By Sarah Trafton
In the digital age, apps are really changing the game in terms of health care. Before getting to the point where we wind up on Web MD searching our symptoms and assuming the worst case scenario, we now have many options to monitor our health and keep any ailments we may already have in check. And should things do go awry, we can have accurate records to provide to our doctors, thanks to these apps.
According to Medical Daily’s website, around 75 percent of Americans do not drink the 10 cups of water a day recommended by the Institute of Medicine and are thus, chronically dehydrated. Chronic dehydration can cause a variety of problems including fatigue, weight gain, joint pain and bladder or kidney problems. Plant Nanny will determine how much water you need based on your height, weight and activity level and track your water intake as you water a plant. You can earn new plants as you succeed. Amanda Tetro likes this app because: “The plants are so cute! Seeing them wilt really motivates me to drink more water. I also really like that you can enable notifications to remind you to drink, but I wish you could increase the frequency.” This app is free and compatible with both Android and Apple. On Google Play, it has a 4.4 out of 5 rating.
Migraines are the third most prevalent disease in the world, according to the Migraine Research Foundation. Migraines can be caused by hormones, the weather, sleep changes, stress and sensory stimuli. Migraine Buddy keeps track of every detail you experience in your attack, such as where the pain started, the intensity and duration as well as potential triggers. It also has a separate section to track your sleep and can factor in your local weather. This app is free and can be used on both Androids and iPhones. It has a 4.6 rating.
One in three people suffer from at least mild insomnia according to the Sleep Health Foundation. Factors that make certain individuals more prone to develop insomnia include using electronic devices before bed, not getting enough exercise, being stressed, having too much caffeine and having other related conditions such as anxiety or depression. This app monitors your sleep by keeping track of statistics, making graphs and recording factors such as drinking coffee or being stressed. It also allows you to set a time period for an alarm. It will then wake you up during that window when you are in the lightest sleep. This app is free on iTunes but costs $0.99 on Google Play. It has a 4.5 rating.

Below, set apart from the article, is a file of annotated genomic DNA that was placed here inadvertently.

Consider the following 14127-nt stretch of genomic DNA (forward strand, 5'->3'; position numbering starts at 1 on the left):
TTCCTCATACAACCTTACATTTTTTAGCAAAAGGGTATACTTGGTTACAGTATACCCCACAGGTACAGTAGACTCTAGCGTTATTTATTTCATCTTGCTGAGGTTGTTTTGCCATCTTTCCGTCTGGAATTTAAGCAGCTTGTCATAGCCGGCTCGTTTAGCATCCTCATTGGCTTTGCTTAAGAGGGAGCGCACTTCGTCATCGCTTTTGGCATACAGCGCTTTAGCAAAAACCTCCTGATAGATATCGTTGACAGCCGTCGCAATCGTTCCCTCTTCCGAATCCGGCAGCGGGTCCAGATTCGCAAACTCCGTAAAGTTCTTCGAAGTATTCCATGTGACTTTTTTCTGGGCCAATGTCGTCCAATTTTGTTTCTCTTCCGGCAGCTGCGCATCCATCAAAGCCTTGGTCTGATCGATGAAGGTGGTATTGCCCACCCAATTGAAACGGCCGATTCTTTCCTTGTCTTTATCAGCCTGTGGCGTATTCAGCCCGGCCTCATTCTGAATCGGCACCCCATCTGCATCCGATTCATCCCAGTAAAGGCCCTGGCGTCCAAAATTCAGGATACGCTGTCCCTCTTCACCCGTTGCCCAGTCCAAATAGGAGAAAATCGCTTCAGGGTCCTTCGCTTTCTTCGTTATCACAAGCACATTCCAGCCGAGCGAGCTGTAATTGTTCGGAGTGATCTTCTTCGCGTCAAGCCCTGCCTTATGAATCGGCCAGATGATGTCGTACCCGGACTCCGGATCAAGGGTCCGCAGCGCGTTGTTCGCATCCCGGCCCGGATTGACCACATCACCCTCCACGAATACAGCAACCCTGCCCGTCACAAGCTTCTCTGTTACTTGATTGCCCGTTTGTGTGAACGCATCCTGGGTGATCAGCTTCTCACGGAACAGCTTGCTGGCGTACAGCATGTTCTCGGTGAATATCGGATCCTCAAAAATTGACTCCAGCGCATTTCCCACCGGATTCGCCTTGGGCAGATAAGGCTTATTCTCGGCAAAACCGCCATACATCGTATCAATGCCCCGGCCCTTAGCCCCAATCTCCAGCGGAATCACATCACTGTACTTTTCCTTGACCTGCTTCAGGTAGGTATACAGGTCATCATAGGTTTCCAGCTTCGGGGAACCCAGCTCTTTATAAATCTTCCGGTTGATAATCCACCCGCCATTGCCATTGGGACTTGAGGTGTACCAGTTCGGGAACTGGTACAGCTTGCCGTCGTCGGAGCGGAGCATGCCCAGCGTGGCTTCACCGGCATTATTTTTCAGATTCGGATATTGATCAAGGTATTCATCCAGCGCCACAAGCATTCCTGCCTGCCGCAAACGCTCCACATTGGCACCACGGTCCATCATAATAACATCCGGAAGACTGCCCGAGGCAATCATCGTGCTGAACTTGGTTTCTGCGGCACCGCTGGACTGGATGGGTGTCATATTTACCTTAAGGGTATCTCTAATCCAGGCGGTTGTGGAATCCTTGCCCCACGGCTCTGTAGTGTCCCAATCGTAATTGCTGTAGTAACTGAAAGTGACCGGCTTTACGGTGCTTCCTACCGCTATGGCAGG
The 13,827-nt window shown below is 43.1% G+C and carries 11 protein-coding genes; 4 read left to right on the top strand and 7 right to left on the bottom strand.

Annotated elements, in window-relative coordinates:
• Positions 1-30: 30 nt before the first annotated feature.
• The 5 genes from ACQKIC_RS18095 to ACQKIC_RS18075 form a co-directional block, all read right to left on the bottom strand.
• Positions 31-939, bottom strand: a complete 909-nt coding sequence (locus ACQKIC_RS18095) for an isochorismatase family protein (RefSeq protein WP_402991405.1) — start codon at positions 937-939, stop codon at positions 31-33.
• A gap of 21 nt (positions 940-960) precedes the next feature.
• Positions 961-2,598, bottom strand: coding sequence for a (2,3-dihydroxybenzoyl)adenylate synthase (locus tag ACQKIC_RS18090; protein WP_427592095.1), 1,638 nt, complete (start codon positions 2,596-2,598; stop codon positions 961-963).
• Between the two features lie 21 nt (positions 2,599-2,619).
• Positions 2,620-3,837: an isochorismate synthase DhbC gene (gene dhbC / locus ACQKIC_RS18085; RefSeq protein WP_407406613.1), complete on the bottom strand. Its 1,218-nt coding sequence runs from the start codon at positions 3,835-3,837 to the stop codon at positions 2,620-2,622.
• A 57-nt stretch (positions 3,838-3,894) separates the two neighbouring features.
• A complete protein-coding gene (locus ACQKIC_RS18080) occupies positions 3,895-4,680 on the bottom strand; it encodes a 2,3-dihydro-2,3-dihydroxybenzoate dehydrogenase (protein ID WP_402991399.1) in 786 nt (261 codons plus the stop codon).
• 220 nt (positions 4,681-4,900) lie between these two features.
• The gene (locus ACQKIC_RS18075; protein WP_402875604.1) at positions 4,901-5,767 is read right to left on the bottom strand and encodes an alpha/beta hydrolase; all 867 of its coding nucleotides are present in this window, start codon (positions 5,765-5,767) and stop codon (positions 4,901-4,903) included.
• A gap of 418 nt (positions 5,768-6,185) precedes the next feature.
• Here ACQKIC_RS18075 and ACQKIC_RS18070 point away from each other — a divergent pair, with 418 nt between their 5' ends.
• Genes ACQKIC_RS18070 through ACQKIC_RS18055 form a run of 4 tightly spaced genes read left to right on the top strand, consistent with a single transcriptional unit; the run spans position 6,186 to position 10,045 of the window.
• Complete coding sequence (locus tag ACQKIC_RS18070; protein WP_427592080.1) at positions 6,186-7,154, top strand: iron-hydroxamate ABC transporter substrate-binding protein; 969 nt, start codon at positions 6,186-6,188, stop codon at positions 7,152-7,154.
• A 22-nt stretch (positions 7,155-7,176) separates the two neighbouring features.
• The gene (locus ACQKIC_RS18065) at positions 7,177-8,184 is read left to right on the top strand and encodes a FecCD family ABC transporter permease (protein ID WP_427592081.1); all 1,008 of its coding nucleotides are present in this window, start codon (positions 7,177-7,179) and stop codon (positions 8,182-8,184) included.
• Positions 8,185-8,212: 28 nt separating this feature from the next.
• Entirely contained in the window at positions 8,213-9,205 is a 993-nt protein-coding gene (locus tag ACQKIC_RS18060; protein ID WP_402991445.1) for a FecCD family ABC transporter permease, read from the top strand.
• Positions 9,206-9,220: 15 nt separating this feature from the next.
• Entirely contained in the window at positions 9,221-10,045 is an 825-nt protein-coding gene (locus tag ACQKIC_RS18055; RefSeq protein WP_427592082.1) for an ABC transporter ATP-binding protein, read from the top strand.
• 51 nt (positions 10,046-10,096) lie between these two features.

RunKeeper uses GPS to track your workouts whether it be running, walking or biking. You can set goals for yourself, create plans to reach them and earn rewards. You can create groups with your friends and have some friendly competition. It is also integrated with Spotify so you can enjoy some tunes while you go! This app is free and compatible with both Android and Apple. It scored a 4.5.
This app can come in really handy if you are among the 30% of women, according to Every Day Health’s website, that have to deal with irregular cycles. Some potential causes include hormonal problems, stress and weight changes. Period Tracker allows you to log your menstrual cycles and will average the past three months to predict future dates. It also tracks ovulation, fertility and symptoms. Mary Anne Orin likes this app because: “You can have it with you wherever you go, and you have a comprehensive list of how long all your cycles have been. You have to buy the deluxe version for certain things though, which is kind of annoying.” This app is free and works on both Androids and iPhones. It has a 4.5 rating.
They weren’t kidding when they said “There’s an app for that.” Having health apps can overall help your health because you are tracking everything and being more conscious of what you are doing with and to your body as well as what symptoms you are experiencing. Try some of these apps to help improve your health. Let us know how it goes or any other app suggestions you may have in the comments.